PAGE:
Senatorial Minority Leader Susan Kent to step down from her leadership role and not stand for re-election

Minnesota Senate Minority Leader Susan Kent will resign from her leadership position and will not stand for re-election next November.

Kent, a DFLer from Woodbury, announced his departure from his post on Thursday, citing the need to focus on personal matters, including taking care of his mother.

“The decision to retire at the end of my term next year has been a difficult one, but it is in the best interests of my family,” Kent said in a statement.

“I thought about it for several months, and with a little hindsight, since the end of the session, it has become clear that I must put my family first and that I cannot sign up for another term. four years. With this decision, I also decided to resign from my position as leader of the DFL in the Senate to give the new leader the time he will need to continue to fight for the common values ​​which are dear to us.

Kent was first elected to the Senate in 2012. She became the Minority Leader when Senator Tom Bakk, I-Cook, resigned her post and left the DFL party to become independent.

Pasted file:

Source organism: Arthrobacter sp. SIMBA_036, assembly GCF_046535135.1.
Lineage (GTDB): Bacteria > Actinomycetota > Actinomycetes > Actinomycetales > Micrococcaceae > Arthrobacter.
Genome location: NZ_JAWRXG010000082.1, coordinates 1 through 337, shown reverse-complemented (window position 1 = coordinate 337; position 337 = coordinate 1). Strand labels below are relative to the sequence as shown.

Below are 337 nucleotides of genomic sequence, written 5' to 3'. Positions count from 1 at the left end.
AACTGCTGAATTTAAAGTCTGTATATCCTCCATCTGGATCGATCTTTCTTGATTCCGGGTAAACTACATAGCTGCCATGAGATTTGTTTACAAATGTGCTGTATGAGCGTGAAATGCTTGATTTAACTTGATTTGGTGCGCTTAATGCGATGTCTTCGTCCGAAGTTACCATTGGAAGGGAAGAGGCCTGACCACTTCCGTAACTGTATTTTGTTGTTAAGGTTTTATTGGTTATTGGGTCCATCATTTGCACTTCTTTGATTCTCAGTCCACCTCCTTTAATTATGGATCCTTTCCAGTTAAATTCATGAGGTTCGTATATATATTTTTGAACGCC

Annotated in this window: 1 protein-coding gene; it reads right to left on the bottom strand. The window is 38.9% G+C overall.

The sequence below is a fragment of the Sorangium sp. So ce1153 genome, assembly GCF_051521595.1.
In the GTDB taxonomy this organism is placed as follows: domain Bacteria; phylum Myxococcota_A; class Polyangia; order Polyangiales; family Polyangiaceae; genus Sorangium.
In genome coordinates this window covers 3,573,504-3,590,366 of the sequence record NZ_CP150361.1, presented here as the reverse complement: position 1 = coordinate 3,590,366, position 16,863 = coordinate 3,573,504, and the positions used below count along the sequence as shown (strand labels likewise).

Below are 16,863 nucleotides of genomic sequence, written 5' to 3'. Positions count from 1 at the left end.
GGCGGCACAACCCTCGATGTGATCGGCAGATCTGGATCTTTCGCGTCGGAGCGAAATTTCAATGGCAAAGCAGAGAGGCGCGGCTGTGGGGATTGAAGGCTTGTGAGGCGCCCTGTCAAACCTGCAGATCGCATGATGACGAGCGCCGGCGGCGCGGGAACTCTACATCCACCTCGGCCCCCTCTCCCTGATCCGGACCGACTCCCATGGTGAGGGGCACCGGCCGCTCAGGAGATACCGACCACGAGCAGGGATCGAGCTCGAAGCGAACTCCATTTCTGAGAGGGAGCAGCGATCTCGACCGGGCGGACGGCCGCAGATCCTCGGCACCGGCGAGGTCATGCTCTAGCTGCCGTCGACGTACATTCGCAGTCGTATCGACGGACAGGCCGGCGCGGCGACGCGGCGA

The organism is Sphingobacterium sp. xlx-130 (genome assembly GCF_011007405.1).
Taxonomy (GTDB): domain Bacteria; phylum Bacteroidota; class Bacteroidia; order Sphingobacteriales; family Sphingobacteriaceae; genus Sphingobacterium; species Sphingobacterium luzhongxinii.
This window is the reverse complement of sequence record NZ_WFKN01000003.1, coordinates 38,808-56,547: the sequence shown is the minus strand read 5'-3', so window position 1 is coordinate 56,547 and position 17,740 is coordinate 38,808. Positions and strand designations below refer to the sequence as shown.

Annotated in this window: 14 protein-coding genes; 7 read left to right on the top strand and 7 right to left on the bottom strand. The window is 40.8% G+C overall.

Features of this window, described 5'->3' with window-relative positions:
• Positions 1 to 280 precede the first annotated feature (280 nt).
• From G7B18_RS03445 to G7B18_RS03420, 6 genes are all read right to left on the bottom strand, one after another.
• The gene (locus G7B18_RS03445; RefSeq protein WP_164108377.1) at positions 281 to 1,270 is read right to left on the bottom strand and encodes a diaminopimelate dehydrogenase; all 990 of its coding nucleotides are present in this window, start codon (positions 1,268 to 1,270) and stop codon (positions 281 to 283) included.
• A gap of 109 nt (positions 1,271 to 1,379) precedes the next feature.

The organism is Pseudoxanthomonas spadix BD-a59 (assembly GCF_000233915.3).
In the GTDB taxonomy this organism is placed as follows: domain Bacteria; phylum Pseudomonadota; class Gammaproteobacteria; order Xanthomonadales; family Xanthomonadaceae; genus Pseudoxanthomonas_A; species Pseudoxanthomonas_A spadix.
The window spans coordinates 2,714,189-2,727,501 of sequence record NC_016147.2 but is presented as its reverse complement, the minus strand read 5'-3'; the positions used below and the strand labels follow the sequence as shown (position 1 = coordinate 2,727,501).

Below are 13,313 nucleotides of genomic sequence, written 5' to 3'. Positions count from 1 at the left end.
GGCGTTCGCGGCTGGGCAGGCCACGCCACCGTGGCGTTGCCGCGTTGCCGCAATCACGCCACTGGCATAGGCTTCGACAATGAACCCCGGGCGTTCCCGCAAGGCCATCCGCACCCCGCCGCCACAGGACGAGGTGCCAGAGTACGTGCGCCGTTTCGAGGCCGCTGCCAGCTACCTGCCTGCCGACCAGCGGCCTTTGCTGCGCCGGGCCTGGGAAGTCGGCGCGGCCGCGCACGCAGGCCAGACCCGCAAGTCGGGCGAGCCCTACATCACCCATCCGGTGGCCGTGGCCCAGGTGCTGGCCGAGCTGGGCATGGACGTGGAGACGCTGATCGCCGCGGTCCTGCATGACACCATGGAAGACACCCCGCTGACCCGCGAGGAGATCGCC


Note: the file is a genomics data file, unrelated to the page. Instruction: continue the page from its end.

According to the DFL Senate announcement, the party will meet on September 13 to elect a new minority leader, with Senator Edina Melisa Franzen and Minneapolis Senator Scott Dibble already throwing their names in the hat.

In recent months, Kent has been the subject of controversy in the Senate amid allegations of sexual harassment by former DFL staff member Cynthia Callais, who detailed the allegations in an article. of the Minnesota Reformer.

Callais claims Clay Schwartzwalter, who served as Kent’s campaign manager, made repeated and unwanted sexual advances to her while she worked in the Senate.

Kent’s managerial job responsibilities include investigating such allegations. But Callais said her complaints were never investigated despite passing them on to her employer and human resources.

Schwartzwalter denies the allegations.

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Kent’s announcement came the same day the Senate opened an outside investigation into the case, according to the Minnesota Reformer. Labor lawyer Patricia Sifferle of Mendota Consulting would take charge of the investigation.

Kent will not be the only Senate Leader to step down. Senate Majority Leader Paul Gazelka announced Wednesday that he plans to step down from his caucus leadership.

Gazelka’s announcement is likely a signal that he plans to run for governor in 2022, although he has said he plans to wait until the end of the State Fair to make an official announcement.

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